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Fawbert & Barnard's Primary School Learning for Life

E-safety

For young people the internet, and the increasing number of digital devices they use to connect to it, is an integral part of their everyday lives. Whether they use it to express themselves or to stay in touch with friends, for entertainment or education, the internet can provide tremendous benefits and most use it safely. But while digital technology provides a wealth of opportunities, we are all aware that there are online risks and sometimes these risks can lead to harm.

The risks young people might be exposed to online can be defined under three key headings: 

  • Content: harm that can arise from exposure to age inappropriate, distasteful or illegal content

  • Conduct: harm that can arise from how young people behave online

  • Contact: harm that can arise from interactions with other individuals online 

At the same time, while young people’s ‘offline’ and ‘online’ worlds are often merging, the behaviours and safeguards of the ‘real’ world are not always applied in a ‘virtual’ world where friends can be added at the click of button and information shared in an instant.

Children are taught about internet safety in school.  Parents too can play an important part in helping to safeguard young people online so that together we help ensure that children and young people can safely get the most from internet.

This page and linked pages contain UKCCIS informed advice (Who is UKCCIS?) .  A large number of organisations with expert knowledge of the internet safety field have contributed to this advice. It is based on messages which have already proven to be effective with children and young people and has been developed in line with CEOP’s Think U Know programme which, last year, was accessed by children more than 2 million times. According to independent research 69% of children who received this training said it made them more careful online.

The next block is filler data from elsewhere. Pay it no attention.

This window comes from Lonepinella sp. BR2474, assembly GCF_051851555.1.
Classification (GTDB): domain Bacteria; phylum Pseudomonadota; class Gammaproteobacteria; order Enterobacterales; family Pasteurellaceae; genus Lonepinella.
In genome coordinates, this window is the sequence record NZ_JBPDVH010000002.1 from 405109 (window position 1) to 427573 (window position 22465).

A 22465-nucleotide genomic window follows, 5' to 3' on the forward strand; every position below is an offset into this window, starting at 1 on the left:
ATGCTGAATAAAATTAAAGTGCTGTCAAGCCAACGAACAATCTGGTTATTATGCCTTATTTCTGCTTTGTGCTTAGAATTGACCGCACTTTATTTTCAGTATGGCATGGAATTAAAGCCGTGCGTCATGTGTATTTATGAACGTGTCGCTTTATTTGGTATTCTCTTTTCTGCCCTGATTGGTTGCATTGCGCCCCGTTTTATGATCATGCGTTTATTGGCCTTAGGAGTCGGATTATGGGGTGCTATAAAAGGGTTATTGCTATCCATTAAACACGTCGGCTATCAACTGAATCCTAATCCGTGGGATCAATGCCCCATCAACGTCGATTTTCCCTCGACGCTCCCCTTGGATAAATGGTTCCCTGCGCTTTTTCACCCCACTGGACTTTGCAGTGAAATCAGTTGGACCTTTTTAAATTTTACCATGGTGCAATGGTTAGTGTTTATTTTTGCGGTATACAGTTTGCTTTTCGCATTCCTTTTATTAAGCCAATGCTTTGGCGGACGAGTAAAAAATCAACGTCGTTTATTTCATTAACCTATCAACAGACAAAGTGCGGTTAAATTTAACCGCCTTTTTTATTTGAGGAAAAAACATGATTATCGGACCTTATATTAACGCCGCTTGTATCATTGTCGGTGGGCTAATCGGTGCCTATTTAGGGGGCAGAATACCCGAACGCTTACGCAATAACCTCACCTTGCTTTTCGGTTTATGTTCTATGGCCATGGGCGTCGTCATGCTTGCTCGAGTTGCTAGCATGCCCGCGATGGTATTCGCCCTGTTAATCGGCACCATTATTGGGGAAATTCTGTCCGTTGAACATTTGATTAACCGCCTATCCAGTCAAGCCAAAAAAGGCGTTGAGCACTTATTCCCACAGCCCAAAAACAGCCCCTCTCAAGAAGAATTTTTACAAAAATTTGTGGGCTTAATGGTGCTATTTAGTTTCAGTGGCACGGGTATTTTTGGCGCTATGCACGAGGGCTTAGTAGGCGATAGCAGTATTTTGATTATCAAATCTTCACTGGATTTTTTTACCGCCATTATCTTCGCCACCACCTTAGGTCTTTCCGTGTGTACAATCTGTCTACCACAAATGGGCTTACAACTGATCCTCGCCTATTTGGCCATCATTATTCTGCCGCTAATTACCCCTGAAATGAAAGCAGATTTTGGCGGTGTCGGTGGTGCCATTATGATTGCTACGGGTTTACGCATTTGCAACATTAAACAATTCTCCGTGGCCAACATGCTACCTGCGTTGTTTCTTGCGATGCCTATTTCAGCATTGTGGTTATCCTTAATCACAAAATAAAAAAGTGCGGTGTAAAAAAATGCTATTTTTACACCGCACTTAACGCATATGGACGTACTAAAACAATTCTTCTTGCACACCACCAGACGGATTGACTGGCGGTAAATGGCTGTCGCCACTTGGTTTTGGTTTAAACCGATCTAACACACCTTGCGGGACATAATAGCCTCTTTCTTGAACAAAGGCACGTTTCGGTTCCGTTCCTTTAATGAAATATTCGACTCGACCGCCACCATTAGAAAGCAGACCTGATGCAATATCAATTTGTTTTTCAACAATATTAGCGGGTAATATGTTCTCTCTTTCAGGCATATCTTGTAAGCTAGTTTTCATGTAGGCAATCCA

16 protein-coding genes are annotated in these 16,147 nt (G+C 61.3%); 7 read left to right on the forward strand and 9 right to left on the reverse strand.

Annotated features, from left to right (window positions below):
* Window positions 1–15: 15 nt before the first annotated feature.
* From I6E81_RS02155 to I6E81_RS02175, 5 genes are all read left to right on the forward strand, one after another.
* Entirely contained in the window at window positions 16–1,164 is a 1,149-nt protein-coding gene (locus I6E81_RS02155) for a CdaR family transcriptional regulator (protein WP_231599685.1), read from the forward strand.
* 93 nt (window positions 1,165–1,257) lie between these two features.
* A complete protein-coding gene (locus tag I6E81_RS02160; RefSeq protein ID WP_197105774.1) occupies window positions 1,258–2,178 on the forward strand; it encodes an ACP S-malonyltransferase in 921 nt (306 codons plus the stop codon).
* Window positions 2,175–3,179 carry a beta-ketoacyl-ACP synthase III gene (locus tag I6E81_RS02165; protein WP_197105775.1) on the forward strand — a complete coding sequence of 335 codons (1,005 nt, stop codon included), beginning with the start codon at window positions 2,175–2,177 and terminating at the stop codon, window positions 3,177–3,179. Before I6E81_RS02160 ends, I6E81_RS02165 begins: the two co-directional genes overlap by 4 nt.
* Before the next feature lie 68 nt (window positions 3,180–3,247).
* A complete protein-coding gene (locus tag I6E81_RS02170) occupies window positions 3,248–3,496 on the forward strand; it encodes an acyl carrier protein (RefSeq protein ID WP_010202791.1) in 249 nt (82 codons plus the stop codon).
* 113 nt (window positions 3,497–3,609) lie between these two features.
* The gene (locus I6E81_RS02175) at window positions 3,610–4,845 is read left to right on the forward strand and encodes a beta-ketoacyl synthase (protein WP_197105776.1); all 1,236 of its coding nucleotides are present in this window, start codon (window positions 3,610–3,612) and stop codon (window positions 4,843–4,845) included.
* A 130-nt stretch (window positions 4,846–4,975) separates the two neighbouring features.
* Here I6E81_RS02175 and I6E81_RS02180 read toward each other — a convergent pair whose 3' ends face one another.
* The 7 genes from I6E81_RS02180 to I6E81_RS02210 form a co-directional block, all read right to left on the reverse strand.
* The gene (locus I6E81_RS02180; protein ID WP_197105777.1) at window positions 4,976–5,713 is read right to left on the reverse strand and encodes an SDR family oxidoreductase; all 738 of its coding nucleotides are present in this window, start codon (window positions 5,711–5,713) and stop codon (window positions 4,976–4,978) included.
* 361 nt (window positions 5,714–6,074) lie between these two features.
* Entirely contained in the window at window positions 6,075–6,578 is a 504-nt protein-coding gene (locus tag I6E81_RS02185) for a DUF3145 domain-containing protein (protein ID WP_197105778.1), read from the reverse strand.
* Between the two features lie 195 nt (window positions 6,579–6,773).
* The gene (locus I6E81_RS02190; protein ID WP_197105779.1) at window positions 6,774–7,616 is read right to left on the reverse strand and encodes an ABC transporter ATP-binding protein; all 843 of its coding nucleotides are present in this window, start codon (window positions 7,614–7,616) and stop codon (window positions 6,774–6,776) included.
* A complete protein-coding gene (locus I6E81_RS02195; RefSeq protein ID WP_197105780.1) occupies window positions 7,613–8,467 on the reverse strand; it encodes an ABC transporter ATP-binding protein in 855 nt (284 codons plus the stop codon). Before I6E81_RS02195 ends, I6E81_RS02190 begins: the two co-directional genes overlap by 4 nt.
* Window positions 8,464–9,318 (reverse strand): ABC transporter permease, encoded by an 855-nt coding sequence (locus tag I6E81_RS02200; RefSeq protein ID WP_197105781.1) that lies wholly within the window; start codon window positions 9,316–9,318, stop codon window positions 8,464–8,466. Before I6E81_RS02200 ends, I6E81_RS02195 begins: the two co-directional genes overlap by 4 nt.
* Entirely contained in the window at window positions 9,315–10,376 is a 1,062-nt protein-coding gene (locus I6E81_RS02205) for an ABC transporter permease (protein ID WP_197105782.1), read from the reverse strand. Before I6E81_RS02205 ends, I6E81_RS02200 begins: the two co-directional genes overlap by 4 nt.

How the advice is presented

The behaviours recommended here are safe behaviours that children and parents can use to mitigate or respond to risks. The advice is presented in six sections which reflect different services provided online that are used by children. This structure is designed to help you tailor messages to your audiences at the appropriate points.

The sections are:

  1. Chatting: anything which allows users to communicate in conversation with one another – this could be in the form of text-based messaging, voice-based or video-based communication such as via webcam and can either be instant (such as text messaging) or delayed (such as e-mail or voicemail)

  2. Sharing: anything which allows users to upload data or information (such as pictures, videos, text, location data) that can then be accessed by other users or sent to other users. This includes sharing within a controlled environment (e.g. sharing only with ‘friends’)

  3. Gaming: anything which allows users to play games in an online environment against other users. This includes simultaneous play (e.g. an ‘online world’), ‘turn by turn’ play (e.g. chess on a mobile phone app) and play that contributes to a published leaderboard (e.g. console online ranking systems)

  4. Content providing: anything which allows users to search or browse for content that can either be viewed online or downloaded to their device. This includes information, all types of media and file formats including applications

  5. Networking (closely relates to ‘sharing’): anything which enables users to ‘friend’ other users, thereby allowing friends to see information about them. This may include the ability to publish content out to a broader audience of users (including friending and building communities)

  6. Shopping and commerce: anything which allows users to effect transactions on their site, either for physical goods, virtual goods or services. This includes transactions where users pay using ‘points’ rather than money or where users agree to make a purchase at a later date rather than transact immediately (e.g. click and reserve)